Gavin Noyes: Time for Utah’s state holiday to have different name
(Rick Egan | Tribune file photo) Helen Timbimboo and Leland Pubigee, at the monument for the Bear River Massacre, near Preston Idaho in 2008.
In Utah, July 24 is a state holiday, officially named “Pioneer Day.” We hold parades, have big firework displays, rodeos and, most years, we barbecue with family and friends.
July 24, 1847, however, also marks the day our state was colonized. Pioneer Day is the anniversary of when that Mormon exiles from east of the Mississippi invaded Native American homelands. To some, this public holiday commemorates the occupation of stolen lands, the diversion of waters, the extirpation of wildlife and marks the beginning of a series of Mormon-indigenous conflicts that lasted 76 years.
Hundreds, and perhaps thousands, of Native Americans were killed at the hands of pioneers and survivors were displaced. Our violent history in Utah wounded everyone, yet we do not speak of the genocide that occurred here, nor question the role of our “pioneer” ancestors in this bloody conquest. It is time to rename “Pioneer Day” to be inclusive of Utah’s First People and everyone in our state’s great history.
Violence perpetuates itself, and to members of The Church of Jesus Christ of Latte-day Saints, July 24, 1847, also marks the wrongful persecution of Mormons by American citizens and the murder of LDS leader Joseph Smith in Nauvoo, Illinois.
Strong prejudices against polygamy led to this violence, and even today members of the LDS faith sometimes feel the sting of anti-religious bias that targets their faith. We do need to combat religious prejudices against the LDS faith at the same time we combat racism and prejudice in all its forms.
Renaming Pioneer Day must be an act of unification aimed at raising awareness and acknowledging our state’s complex history. Just like the pageants, racist mascots and the re-enactments of Indian wars which are fading away, this holiday, too, should stop glorifying and elevating colonizer-world views.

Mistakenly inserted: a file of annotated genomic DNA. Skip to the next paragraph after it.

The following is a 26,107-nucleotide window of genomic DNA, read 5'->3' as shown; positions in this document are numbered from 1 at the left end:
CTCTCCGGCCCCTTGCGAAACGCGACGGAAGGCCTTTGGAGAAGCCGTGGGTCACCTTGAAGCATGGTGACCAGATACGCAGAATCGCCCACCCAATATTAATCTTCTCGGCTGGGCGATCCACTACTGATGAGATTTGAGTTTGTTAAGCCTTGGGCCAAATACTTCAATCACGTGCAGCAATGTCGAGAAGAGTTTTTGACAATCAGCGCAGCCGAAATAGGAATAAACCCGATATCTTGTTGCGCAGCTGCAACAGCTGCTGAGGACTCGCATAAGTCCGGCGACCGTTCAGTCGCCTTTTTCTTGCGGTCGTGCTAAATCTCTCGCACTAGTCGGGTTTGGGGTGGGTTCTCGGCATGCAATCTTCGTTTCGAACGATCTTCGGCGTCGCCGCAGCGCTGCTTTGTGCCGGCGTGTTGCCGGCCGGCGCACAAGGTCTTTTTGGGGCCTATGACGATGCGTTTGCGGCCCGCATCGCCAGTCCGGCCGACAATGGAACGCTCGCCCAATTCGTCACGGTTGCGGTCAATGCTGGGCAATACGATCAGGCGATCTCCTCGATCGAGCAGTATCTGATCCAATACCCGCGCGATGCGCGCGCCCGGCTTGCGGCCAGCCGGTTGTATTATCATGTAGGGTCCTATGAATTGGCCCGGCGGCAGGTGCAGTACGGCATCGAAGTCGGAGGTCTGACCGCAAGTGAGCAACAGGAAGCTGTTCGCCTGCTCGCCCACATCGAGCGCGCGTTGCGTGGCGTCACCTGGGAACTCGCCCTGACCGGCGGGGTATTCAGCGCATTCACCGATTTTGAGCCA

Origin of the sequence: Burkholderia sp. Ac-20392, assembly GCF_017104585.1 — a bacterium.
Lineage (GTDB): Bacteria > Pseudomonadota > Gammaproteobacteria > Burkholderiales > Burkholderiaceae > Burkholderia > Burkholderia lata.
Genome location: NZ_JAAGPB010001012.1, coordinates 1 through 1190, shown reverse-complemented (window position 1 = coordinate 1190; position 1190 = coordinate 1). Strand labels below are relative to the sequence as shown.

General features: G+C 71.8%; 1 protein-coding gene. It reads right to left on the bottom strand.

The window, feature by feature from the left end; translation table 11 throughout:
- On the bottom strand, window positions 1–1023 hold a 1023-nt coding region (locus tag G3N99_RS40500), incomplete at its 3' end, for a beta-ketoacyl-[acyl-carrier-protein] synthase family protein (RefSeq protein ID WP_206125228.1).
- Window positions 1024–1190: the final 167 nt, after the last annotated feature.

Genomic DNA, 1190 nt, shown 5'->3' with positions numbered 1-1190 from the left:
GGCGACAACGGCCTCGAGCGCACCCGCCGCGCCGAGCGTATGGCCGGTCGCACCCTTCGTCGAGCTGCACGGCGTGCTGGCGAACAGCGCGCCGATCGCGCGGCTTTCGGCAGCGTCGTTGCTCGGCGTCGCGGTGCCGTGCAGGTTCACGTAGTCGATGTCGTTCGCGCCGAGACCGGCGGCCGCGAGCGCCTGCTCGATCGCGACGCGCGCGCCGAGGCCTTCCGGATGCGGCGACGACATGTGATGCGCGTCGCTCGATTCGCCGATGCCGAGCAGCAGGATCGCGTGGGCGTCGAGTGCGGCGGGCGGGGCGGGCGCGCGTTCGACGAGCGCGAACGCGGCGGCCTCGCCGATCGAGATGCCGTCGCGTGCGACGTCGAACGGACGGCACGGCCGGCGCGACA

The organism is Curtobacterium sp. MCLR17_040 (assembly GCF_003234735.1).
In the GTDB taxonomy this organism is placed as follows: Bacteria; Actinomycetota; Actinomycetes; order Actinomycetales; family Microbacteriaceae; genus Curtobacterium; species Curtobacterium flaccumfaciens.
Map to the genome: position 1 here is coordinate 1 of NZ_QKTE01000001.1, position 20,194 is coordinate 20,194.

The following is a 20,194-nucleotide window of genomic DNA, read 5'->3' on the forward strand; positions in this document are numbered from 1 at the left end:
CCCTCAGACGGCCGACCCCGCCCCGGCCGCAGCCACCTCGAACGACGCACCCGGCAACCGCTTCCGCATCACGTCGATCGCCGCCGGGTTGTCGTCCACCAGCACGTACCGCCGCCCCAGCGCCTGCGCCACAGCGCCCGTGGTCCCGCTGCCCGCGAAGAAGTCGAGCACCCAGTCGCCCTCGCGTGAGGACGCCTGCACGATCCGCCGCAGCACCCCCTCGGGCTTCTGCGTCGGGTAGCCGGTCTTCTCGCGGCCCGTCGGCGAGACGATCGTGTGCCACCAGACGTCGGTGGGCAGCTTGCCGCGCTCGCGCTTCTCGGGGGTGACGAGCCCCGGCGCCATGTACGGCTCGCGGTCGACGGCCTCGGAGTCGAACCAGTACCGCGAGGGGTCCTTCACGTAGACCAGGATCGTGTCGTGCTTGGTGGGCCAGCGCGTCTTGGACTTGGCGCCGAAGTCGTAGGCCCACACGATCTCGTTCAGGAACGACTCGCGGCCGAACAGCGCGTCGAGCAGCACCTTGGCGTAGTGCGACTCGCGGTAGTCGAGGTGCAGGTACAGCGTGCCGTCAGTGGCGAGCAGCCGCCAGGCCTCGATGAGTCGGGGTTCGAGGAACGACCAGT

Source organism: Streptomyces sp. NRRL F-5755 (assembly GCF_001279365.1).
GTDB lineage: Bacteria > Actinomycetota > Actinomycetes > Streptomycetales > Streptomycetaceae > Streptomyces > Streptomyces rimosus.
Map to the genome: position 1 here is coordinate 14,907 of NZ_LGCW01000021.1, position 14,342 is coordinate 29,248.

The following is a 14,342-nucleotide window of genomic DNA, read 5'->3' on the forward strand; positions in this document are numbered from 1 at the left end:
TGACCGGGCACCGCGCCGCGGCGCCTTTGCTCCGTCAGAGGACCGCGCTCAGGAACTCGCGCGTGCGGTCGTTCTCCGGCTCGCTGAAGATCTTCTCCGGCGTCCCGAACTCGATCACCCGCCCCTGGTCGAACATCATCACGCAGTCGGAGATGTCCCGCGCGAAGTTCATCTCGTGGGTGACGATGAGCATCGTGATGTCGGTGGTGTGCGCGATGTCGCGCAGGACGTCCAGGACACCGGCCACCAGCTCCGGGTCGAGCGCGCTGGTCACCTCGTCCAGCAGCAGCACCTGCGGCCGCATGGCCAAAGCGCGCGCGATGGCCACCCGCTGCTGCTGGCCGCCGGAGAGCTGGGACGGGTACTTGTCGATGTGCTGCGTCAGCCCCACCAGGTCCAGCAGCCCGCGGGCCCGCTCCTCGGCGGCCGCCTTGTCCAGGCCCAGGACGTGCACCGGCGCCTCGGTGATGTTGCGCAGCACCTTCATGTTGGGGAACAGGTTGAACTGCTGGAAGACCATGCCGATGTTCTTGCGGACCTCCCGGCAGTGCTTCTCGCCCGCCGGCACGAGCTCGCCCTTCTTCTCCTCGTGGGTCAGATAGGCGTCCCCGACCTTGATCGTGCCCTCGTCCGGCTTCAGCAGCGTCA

Today, we should begin a dialogue around reconciliation. We should finally acknowledge the treaty rights of tribes around water, land and wildlife. Importantly we must also talk about racism and whiteness in Utah.
After fleeing the United States, Brigham Young invaded Mexico on a mid-summer day in 1847, and famously declared, “This is the place.” To him and his LDS followers, this was the fulfillment of a kind of manifest destiny and marked arrival into a new Jerusalem of sorts. They named it the “Land of Zion.” Local indigenous names, knowledges, cultures, and people were physically and ideologically wiped off the map.
This year, let us pause and listen to the history of non-pioneers. It is time we recount the bloody role of our pioneer ancestors such as at the Battle at Fort Utah which killed more than 100 Ute People in 1850, the Swamp Cedars massacre of Goshute People in 1859, the Bear River Massacre of Shoshone People in 1863, the Long Walk of Diné People in 1863, the Circleville Massacre of the Paiute People in 1866 and the murder of Ute leader, Posey, along with the imprisonment of Ute People in 1923. These incidents rank among the most violent of any Native American conflict in the United States, and caused as much pain to families and tribes as was felt by Mormons in Nauvoo.
Fortunately, Indigenous people, languages, lands, wildlife and stories are still here. The COVID-19 pandemic has exposed the challenges faced by communities of color in Utah and many of the reasons for high infection and death rates are directly linked to the dominant cultural priorities and racist structures that persist in Utah today. It is time to tone down the pomp and pageantry around Pioneer Day and learn about everyone’s ancestors in our shared human lineage.
So, let’s stop glorifying pioneer culture above the cultures and histories of other Utahns and rename this holiday. Let Utah’s one-sided history erode, and let us commit to the massive work ahead of creating a more fair, just and equal society across Utah.
If we do this right, we may even be able to add a little collective jiggle to our world famous Jell-O recipes during next year’s celebration.
Gavin Noyes is executive director of Utah Diné Bikéyah.